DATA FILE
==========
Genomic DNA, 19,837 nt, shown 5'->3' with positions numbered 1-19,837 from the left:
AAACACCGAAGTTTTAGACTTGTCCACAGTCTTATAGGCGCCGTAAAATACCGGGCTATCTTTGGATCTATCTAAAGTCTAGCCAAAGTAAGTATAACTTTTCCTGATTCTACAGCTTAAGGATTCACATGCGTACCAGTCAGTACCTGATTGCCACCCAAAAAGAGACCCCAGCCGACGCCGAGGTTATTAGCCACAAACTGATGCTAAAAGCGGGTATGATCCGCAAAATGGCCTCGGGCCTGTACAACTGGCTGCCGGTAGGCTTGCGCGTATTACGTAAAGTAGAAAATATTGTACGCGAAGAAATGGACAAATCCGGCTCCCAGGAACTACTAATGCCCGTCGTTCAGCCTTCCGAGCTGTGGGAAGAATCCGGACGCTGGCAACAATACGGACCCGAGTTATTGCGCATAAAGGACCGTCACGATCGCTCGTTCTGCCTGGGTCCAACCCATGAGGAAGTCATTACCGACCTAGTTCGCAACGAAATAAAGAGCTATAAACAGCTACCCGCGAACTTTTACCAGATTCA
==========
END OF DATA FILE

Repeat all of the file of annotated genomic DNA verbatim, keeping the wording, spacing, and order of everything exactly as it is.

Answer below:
Genomic DNA, 19,837 nt, shown 5'->3' with positions numbered 1-19,837 from the left:
AAACACCGAAGTTTTAGACTTGTCCACAGTCTTATAGGCGCCGTAAAATACCGGGCTATCTTTGGATCTATCTAAAGTCTAGCCAAAGTAAGTATAACTTTTCCTGATTCTACAGCTTAAGGATTCACATGCGTACCAGTCAGTACCTGATTGCCACCCAAAAAGAGACCCCAGCCGACGCCGAGGTTATTAGCCACAAACTGATGCTAAAAGCGGGTATGATCCGCAAAATGGCCTCGGGCCTGTACAACTGGCTGCCGGTAGGCTTGCGCGTATTACGTAAAGTAGAAAATATTGTACGCGAAGAAATGGACAAATCCGGCTCCCAGGAACTACTAATGCCCGTCGTTCAGCCTTCCGAGCTGTGGGAAGAATCCGGACGCTGGCAACAATACGGACCCGAGTTATTGCGCATAAAGGACCGTCACGATCGCTCGTTCTGCCTGGGTCCAACCCATGAGGAAGTCATTACCGACCTAGTTCGCAACGAAATAAAGAGCTATAAACAGCTACCCGCGAACTTTTACCAGATTCA